Burning Eye is very proud to introduce Strange Keys, the second collection from Ash Dickinson – the original Burning Eye poet. We invited Ash to write a guest blog on his journey between collections – from Slinky to Strange…
I didn’t desperately want to be published. Strange to say, for a writer, but I was very much a performance poet- my work was spoken word, meant for the stage. Ears not eyes. I turned two publishers down- I wasn’t sure my material was so effective on the page. It lacked the cadence and rhythms and intonation I brought to it live. And the timing- so much of it was comedic. I’d rather watch a comic than read their scripts. By the time Clive Birnie pitched the fledgling idea of Burning Eye Books I was four years a full-time professional, reliant solely on poetry for covering bills and general decadence. And with my growing workload more and more people were asking about a book. I’m not saying there was a clamour, this is poetry after all, but there was sustained interest. And not just from punters and poets, librarians and educators- but, by then, from me. I’m a collector of music and books, a diarist, a collator of life’s ephemera- I wanted my record, my collection. 2012, Clive Birnie, Burning Eye Books and ‘Slinky Espadrilles’ was synergy, serendipity. Right time, right place. I was ready.
Having a collection meant I could headline a show which paid peanuts and perhaps sell enough books to cover my hotel and travel. It meant schools and colleges could employ me to run workshops on my own poems, or take it upon themselves to study my work (something I doubt I will ever not find staggering, humbling). Having a collection meant people could finally ingest all the words I’d fired out a mile a minute and go home and stand before a mirror with my book and pretend to be me! It meant people could write replies to these poems or make videos in their tribute or post or email how certain poems changed their views or reinforced them or that a line made them laugh or think. It opened my world up as a writer. Having a collection meant if I wrote something that seemed too dense or intricate to be a performance poem, something accessible and appreciable in just one hearing, I didn’t need to flatten its curves. It could still find an audience, that its nuances and depths could be kept and expanded upon and reveal themselves at leisure on the page.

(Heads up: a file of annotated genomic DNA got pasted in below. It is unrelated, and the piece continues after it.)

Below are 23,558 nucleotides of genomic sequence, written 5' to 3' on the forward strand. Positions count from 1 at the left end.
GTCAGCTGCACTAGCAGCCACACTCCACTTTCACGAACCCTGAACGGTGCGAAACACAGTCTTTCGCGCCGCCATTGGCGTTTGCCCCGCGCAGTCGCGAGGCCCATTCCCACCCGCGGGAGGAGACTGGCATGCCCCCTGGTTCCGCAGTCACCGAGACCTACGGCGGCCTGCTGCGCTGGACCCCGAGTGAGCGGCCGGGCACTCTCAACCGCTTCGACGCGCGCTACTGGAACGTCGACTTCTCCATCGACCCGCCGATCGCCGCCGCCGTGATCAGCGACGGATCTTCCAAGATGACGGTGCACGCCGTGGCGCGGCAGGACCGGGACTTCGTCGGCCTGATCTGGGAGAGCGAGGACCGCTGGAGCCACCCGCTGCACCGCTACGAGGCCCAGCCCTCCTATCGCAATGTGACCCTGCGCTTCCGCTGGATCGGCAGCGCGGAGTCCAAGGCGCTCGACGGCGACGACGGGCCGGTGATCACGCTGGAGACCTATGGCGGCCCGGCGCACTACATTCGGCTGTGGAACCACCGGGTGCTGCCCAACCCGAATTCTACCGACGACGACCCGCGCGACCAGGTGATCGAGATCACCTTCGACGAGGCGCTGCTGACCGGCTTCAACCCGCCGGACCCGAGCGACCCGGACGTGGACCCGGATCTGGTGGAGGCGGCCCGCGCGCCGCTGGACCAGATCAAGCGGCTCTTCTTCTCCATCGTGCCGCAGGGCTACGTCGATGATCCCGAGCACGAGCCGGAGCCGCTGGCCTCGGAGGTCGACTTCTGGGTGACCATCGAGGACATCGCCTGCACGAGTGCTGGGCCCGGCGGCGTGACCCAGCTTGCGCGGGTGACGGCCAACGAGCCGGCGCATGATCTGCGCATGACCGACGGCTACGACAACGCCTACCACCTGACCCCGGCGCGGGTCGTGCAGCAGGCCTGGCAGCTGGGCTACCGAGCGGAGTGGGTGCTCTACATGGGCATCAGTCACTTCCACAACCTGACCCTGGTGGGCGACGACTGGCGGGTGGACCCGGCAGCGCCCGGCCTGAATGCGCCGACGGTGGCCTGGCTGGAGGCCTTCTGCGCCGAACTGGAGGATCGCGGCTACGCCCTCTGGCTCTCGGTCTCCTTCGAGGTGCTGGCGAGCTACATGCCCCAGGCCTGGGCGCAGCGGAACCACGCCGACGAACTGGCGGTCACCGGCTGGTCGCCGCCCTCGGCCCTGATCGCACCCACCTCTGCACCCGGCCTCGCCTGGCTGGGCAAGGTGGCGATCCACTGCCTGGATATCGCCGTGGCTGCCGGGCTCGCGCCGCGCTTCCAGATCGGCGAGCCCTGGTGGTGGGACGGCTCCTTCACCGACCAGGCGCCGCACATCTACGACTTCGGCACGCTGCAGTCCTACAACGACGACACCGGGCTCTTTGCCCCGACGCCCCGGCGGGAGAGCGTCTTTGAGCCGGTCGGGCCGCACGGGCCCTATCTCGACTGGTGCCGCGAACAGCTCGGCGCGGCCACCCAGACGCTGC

All of which brings me to my latest collection, ‘Strange Keys’, 2016’s follow-up to ‘Slinky Espadrilles’. I was the first writer to be published by Burning Eye Books. Book number one for them and me. I’m now the latest writer to be published by Burning Eye, the top and tail of their outstanding, expanding output. Four years have intervened, real life has intervened. Tough times have nudged in amongst the comedy and surrealism (writing is a journey, after all, and should reflect one’s experiences).
The main difference, though, between the books is ‘Slinky’ was the collected fruit of material road-hardened and tested; ‘Strange Keys’ is an album written on the road, brought into the studio to then tour. It includes things that already feel like classics, and others in-waiting. There are perceived deep cuts that could become set regulars. It is also as varied a collection- in styles, in themes, in tone- as you will find anywhere. I feel my greatest strengths as a writer are my imagination- included, for instance, are tributes to my shower gel, the life of a method poet that sees me living in a drawer as a post-it note to create ‘the four finest lines ever written about stationary’ and how interrupting the “greatest anecdote of all time” requires the protagonist having to wear a dead octopus as a hat- but also the breadth of my ideas. There is something for all in here, even people who claim not to like poetry (saying you don’t like poetry is, anyway, like saying you don’t like music- you just haven’t encountered the right poem or poet yet). Lust and love, political rumination, takes on music’s cult, send-ups of life as a poet, Star Wars summed up in three minutes… If a poem is alike the one that follows it in the collection it’s that they’re printed on the same paper. Another book in my hand, counting down the days to its official launches, fifty new poems to showcase, I can’t believe I resisted publication for so long.
Ash Dickinson launches ‘Strange Keys’ at the following-
Bristol – Tues 12th April, The Lansdown, 7pm
Edinburgh – Sat 16th April, The Bongo Club, 8pm
Nottingham – Tues 19th April, Rough Trade, 7pm
Keep up with Ash here: